Enters adversary Brock, a street photographer who competes with Peter for getting the first recorded image of Spidey's true identity. Whoever succeeds is promised a significant promotion from J. Jonah Jameson (J. K, Simpson), their strange editor at the Daily Bugle. What begins as an aggressive but still amiable rivalry quickly turns into a more overt and nastier conflict.

The Freudian angle of the previous chapters also gets more pronounced here, when Harry, still blaming Spidey for the death of his father, engineers a new designer Green outfit and follow in his dad's footsteps.

The film revisits the themes of the power and civic responsibility, redemption and forgiveness, but unlike the first chapters, these ideas are not grounded in a particularly compelling emotional context, and they are not well integrated in describing the complicated relationships among the main figures.

As expected, the visual and sound effects benefit from the state-of-the-art technologies, supervised by Scott Stokdyk and Sony's Imageworks. To be sure, there are some thrilling sequences, such as Marko's first transformation, from molecular deconstruction to his monstrous Sandman's reconstruction, or Brock's turn into the evil Venom when black alien goo hits his twisted soul.

There's an awe-striking sequence in Gotham, in which a construction crane crashes a skyscraper, threatening to kill Gwen, only to be saved at the very last second. (The demolished high-rise building may elicit conflicted emotions among some viewers).

The same creative team responsible for the previous segments is back again: Alert cinematographer Bill Pope and editor Bob Murawski, and brilliant costume designer James Acheson and production designer Neil Spisak; this film relies more on costumes and sets changes than the previous ones. Music is good too: Christopher Young, who worked on the second picture, again is inspired by the original tunes of Danny Elfman in 2002.

So what's missing An engaging storyline and the right tone or mood, which is a tough challenge when it comes to a mega-franchise. Understandably, the filmmakers have to navigate through sensitive terrain, since the basic formula needs to be observed to fulfill expectations of viewers and readers. Yet the creators are also expected to offer a new, fresh angle (other than just more villains) to enrich the proceedings and distinguish “Spider-Man 3” from the former episodes. This is particularly hard due to the fact that “Spider-Man 2” was an A-picture.

Moreover, there is always the problem of degree of faithfulness to the basic Marvel comic strip, aggravated here by the issue of how dark can Spidey get. In an interview, Tobey Maguire admitted that he supported the decision of making Peter darker, though the question remains of how far, or how much darker, can Peter get and still remain a legit hero for mainstream audiences to root for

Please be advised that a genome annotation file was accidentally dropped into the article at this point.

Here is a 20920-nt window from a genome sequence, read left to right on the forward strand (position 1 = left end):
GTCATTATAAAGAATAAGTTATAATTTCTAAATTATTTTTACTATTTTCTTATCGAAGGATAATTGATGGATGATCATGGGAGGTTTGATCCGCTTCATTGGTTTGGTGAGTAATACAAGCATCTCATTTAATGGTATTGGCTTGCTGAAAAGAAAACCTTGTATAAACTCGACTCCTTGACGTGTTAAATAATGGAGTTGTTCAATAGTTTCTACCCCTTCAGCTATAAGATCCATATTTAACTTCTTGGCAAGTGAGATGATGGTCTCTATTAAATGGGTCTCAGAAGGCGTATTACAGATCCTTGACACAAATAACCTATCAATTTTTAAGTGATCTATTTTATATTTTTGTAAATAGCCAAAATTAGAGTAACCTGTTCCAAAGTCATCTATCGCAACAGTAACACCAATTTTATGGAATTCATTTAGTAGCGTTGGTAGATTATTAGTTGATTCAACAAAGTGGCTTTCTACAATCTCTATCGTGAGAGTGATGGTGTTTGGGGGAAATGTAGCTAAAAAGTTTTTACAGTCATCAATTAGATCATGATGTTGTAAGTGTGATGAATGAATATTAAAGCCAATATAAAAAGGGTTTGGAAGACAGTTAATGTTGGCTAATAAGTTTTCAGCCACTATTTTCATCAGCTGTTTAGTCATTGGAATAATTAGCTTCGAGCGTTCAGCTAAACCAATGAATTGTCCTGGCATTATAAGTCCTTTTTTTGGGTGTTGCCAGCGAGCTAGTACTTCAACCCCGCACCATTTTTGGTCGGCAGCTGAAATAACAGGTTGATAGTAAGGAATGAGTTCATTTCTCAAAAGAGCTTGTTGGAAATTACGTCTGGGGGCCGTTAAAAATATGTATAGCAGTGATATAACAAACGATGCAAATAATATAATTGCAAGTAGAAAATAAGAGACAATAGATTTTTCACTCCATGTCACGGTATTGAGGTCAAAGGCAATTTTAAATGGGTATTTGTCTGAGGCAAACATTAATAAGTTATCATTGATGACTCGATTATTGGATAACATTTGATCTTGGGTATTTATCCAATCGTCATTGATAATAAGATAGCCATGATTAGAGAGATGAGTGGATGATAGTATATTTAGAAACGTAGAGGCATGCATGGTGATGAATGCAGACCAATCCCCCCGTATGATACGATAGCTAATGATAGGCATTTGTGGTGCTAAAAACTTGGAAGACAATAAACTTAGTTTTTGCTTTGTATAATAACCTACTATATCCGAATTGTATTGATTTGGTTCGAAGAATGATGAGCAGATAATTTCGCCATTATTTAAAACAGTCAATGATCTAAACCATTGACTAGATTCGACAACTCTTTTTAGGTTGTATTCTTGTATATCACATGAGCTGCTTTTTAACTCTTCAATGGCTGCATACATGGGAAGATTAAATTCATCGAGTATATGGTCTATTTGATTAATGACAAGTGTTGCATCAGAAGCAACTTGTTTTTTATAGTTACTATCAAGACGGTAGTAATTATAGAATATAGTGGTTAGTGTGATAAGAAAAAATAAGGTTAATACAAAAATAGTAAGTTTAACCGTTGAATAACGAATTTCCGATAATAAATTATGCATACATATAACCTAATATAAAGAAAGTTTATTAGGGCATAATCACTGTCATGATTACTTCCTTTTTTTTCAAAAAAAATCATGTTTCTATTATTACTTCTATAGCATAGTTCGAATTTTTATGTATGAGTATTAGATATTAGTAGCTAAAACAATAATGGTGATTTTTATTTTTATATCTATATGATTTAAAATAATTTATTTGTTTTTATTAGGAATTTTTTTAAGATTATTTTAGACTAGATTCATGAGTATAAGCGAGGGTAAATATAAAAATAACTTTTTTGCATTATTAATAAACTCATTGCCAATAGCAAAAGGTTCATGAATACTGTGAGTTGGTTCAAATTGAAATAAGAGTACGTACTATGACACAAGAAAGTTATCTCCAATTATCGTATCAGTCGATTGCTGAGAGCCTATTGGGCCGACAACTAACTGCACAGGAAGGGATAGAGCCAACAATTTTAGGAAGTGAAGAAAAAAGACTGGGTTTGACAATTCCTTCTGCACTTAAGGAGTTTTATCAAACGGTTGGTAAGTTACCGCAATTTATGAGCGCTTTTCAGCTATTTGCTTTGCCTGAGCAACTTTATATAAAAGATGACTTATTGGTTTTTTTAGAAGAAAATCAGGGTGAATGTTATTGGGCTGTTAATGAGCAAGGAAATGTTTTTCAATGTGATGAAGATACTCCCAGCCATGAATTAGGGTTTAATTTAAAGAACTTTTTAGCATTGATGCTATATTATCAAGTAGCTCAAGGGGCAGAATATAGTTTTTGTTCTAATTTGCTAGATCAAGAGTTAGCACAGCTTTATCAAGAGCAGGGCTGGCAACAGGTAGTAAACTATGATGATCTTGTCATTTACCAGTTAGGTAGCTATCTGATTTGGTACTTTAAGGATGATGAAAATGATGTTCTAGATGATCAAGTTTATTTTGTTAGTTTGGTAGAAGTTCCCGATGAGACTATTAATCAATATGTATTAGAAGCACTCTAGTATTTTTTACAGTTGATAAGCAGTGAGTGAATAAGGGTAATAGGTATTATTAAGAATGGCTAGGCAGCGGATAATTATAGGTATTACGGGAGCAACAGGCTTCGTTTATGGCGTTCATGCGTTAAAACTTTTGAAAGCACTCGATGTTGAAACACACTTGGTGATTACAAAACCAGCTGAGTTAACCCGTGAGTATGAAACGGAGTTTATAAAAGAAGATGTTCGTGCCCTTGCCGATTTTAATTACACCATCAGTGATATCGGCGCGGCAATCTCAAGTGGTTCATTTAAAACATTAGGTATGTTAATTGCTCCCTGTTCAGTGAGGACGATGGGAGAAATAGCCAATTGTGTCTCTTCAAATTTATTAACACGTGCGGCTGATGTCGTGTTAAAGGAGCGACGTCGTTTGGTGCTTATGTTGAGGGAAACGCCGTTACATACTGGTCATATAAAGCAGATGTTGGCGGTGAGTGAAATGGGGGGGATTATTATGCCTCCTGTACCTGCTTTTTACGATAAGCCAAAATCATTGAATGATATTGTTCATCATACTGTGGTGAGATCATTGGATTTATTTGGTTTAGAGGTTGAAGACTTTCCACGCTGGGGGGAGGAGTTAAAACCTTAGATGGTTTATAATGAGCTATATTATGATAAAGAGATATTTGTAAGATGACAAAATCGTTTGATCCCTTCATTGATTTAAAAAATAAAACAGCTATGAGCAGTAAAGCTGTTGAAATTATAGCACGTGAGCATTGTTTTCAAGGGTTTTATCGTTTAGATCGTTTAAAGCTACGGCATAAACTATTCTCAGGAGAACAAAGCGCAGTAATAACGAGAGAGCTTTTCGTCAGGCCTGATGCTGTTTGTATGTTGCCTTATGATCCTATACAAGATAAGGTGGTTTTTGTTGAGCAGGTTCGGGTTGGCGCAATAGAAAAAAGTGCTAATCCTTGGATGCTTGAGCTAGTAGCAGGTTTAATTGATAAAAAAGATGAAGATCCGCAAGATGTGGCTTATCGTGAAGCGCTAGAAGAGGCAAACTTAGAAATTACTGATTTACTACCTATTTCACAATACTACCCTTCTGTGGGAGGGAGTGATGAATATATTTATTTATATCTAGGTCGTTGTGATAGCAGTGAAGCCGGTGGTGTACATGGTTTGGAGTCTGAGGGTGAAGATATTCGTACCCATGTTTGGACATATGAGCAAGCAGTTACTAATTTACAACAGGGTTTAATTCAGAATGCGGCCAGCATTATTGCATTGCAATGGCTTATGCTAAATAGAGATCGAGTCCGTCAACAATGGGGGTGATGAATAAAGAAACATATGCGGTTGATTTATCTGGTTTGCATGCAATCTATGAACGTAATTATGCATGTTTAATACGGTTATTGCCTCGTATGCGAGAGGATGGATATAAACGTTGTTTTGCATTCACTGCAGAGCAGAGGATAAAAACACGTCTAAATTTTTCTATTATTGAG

Major problem is not the film's darker impulses (the public will accept that in the post 9/11 climate, even for a megaplex blockbuster), but basic script, the very ingredient that elevated “Spider-Man 2,” by vet scribe Alvin Sargent, who was able to enrich the formatand it is a formatwith deeper characterization, greater resonance, and even humor.

Tobey Maguire is a likable and handsome performer, but he has not developed much as an actor in the new millennium. As a character and actor, he has not matured (even physically) since the franchise began five years. His squeaky-clean looks and frail, vulnerable voice, which were assets when he was a youngster in movies like “The Ice Storm” or “Pleasantville,” or “Cider House Rules,” may become liabilities for a gifted actor pushing 30.

Final note: As a result of adding many new characters, some of the older and secondary ones, such as Peter's aunt (the lovely Rosemary Harris), have less to do. A larger ensemble also means less opportunity for the thespians to build a character. Hence, acting-wise, “Spider-Man 3” is also inferior to its predecessor, in which the women scored just as highly as the men, again due to the scenario.

Reviewed by Yoko Umeki and Emanuel Levy

Credits

Sony Pictures Entertainment Release
Columbia Pictures presentation of a Marvel Studios and Laura Ziskin production

Running time: 139 minutes
MPAA rating: PG-13

Cast

Peter Parker/Spider-Man: Tobey Maguire
Mary Jane Watson: Kirsten Dunst
Harry Osborn: James Franco
Flint Marko/Sandman: Thomas Haden Church
Eddie Brock/Venom: Topher Grace
Gwen Stacy: Bryce Dallas Howard
Capttain Stacy: James Cromwell
Aunt May: Rosemary Harris
J. Jonah Jameson: J.K. Simmons

Director: Sam Raimi
Screenwriters: Sam Raimi, Ivan Raimi and Alvin Sargent
Screen story: Sam Raimi and Ivan Raimi
Based on the Marvel Comic book by: Stan Lee and Steve Ditko
Producers: Laura Ziskin, Avi Arad, Grant Curtis
Executive producers: Stan Lee
Kevin Feige, Joseph M. Caracciolo
Director of photography: Bill Pope
Production designers: Neil Spisak, J. Michael Riva
Editor: Bob Murawski
Visual effects supervisor: Scott Stokdyk
Costume designer: James Acheson
Music: Danny Elfman, Christopher Young